Few people would argue that a business great like Sir Richard Branson is not a great leader. He has built many successful brands and businesses, is worth billions of dollars, and is an advocate for social and political change. He regularly encourages his teams to be better and sets the example by paving the way first hand. He provides insight into how he faces problems and finds solutions. He’s outspoken, adventurous, and likes to be challenged. How do I know all this about a man I’ve never met? Social media tells me so.
Are you a Boss or a Leader?
Plenty of articles have been written about leadership and more specifically what traits distinguish a leader from a boss. This article is not meant to re-explore this common topic. We know from what’s already been written and explored by others that leaders coach, inspire and guide their teams to reach a common goal, whereas bosses tend to dominate and intimidate for their own personal success.
Social Media Can Help Build Careers
Social media and platforms like LinkedIn, provide successful people in business the opportunity to share stories and experiences in real time without a lengthy publishing process. Gone are the days of waiting to read about an entrepreneur’s path to success or a business leader’s life’s work at the end of their careers, when their stories are finally deemed worthy of print.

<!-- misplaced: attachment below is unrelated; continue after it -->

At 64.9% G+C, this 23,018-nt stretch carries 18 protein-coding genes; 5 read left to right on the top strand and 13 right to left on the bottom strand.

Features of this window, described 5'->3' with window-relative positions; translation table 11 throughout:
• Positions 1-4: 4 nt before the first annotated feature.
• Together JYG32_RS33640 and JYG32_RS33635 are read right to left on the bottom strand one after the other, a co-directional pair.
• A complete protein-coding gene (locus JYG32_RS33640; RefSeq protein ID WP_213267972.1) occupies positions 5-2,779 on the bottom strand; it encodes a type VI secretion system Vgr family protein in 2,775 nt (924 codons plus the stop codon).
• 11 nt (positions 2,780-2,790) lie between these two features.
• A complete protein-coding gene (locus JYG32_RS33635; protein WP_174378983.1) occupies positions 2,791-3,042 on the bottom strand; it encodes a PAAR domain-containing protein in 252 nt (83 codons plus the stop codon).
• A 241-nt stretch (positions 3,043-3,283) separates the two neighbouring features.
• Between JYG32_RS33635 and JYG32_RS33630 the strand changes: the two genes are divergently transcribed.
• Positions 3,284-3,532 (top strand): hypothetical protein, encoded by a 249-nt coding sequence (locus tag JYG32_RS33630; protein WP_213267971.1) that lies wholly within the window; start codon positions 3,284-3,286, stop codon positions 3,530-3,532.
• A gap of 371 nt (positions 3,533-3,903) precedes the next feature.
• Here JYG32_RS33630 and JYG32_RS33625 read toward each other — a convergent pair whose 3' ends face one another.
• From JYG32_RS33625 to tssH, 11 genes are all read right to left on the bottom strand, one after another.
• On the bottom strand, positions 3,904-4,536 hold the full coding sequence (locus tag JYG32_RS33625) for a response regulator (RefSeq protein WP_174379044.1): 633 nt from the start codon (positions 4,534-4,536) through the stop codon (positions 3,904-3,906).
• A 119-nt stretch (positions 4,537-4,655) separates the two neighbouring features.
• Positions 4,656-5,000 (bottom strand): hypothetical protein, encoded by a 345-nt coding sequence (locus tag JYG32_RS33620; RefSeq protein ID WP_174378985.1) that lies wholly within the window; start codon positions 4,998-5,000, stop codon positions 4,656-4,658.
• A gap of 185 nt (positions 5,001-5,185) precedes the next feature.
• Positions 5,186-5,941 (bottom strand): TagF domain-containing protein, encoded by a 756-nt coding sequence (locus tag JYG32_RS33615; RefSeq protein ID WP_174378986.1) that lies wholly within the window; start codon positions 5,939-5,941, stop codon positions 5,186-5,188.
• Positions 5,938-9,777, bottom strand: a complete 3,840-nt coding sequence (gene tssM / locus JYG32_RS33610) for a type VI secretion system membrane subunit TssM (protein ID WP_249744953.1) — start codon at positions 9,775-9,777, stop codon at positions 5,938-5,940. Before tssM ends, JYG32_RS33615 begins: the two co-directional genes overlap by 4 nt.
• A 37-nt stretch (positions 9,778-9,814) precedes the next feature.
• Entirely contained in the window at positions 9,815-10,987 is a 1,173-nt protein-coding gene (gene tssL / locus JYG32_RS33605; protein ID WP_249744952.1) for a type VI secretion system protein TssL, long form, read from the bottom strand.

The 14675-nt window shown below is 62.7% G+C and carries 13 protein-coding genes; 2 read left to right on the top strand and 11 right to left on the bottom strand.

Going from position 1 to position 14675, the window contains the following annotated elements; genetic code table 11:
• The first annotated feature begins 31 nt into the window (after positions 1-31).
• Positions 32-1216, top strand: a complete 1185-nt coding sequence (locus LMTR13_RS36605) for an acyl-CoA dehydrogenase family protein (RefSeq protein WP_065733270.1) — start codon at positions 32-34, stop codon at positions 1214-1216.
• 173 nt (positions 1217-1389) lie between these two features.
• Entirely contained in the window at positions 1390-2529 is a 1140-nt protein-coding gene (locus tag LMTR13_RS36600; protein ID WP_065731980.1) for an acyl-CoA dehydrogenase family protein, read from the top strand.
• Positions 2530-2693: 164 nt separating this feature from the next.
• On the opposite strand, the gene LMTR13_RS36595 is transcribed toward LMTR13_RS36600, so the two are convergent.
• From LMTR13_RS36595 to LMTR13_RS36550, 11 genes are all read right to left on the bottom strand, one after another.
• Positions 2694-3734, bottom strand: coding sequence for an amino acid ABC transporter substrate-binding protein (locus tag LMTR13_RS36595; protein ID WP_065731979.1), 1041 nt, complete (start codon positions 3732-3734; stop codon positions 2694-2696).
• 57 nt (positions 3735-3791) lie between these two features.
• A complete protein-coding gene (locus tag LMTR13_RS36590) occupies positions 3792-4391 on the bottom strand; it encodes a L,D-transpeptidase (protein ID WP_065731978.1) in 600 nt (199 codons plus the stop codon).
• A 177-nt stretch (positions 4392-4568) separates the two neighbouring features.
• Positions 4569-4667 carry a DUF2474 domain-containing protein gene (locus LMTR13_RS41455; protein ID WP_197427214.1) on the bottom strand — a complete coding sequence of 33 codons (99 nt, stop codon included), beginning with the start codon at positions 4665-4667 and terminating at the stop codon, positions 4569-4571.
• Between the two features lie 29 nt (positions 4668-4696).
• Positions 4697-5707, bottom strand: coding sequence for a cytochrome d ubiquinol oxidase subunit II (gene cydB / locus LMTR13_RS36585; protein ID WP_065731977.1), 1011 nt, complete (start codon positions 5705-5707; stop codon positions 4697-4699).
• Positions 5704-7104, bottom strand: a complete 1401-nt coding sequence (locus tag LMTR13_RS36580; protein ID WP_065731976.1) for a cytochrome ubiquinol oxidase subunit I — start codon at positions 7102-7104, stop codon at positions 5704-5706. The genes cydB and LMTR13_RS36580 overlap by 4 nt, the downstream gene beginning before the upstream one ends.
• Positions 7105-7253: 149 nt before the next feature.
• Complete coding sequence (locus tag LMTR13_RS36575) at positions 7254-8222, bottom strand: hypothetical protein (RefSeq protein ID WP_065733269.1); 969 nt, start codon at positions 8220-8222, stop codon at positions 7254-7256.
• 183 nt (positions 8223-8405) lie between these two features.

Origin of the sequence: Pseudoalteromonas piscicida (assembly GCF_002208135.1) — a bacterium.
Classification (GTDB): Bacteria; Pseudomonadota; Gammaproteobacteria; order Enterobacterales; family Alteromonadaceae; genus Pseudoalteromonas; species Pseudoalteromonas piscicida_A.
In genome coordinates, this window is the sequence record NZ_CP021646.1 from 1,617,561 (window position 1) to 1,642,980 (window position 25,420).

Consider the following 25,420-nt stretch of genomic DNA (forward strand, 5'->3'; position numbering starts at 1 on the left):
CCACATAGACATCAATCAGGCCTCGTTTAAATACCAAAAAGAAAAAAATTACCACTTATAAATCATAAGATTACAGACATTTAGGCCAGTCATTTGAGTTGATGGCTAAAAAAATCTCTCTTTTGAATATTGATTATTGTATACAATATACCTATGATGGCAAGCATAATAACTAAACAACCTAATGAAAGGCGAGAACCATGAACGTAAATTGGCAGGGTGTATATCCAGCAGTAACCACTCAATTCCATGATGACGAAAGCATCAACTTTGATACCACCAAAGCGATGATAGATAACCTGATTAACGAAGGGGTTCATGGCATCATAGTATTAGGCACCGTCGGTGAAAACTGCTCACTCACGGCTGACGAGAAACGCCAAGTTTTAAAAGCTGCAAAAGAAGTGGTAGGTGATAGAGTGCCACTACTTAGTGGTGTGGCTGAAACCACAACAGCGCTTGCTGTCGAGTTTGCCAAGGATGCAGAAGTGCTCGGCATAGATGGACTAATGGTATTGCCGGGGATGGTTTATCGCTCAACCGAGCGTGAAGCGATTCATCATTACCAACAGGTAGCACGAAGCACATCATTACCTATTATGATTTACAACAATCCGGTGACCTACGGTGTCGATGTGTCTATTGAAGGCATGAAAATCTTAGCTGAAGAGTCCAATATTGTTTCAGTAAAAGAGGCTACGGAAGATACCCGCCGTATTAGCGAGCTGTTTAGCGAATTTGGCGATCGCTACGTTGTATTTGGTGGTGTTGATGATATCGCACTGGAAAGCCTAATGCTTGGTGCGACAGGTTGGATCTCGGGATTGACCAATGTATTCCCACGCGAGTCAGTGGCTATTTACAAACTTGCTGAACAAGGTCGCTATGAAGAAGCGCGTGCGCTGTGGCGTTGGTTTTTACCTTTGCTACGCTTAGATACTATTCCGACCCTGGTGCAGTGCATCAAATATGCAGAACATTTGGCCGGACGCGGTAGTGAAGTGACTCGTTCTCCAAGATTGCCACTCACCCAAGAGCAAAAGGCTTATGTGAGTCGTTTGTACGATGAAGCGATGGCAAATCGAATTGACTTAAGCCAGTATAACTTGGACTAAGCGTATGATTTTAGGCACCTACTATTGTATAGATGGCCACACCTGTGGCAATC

Social media allows us to hear first hand the daily struggles of business leaders and learn alongside them as we journey down our own career paths. LinkedIn has quickly mastered this phenomenon by encouraging influencers like Sir Richard Branson to not only share their stories through blogging but also engage and respond to their readers. For true leaders of today, participating in an online community like LinkedIn is an imperative part of success. However, for bosses who are more about personal gain at the expense of others, social media can be a ticking time bomb that can ultimately end a career.
It’s said that in business and life, reputations precede themselves. This is very much the case when it comes to social media. For leaders, social media can help facilitate a positive reputation, where a leader will use social profiles to not only highlight brand successes, but also pull teams together, motivate team members and recognize hard working employees. A study by Weber Shandwick found that “social” CEOs are believed by respondents to make better leaders, are better communicators, are more trustworthy and enhance the brand image.
“Successful leaders will no longer be measured just by stock price. Managing and communicating with shareholders, employees, government, community, customers will be table stakes in the future. They are talking about your business anyway. Why not be included in the conversation?” – Peter Aceto, CEO, ING DIRECT Canada, Forbes.com
Bosses Have No Business Being Social
For bosses, on the other hand, social media can have the opposite effect, as it provides a public platform for complaints by employees who are desperate for opportunities to air their grievances. A person who dictates processes instead of trusting and empowering his or her team, or commands instead of consults, is likely a boss not a leader. These bosses need to change their approach to management before even considering becoming social.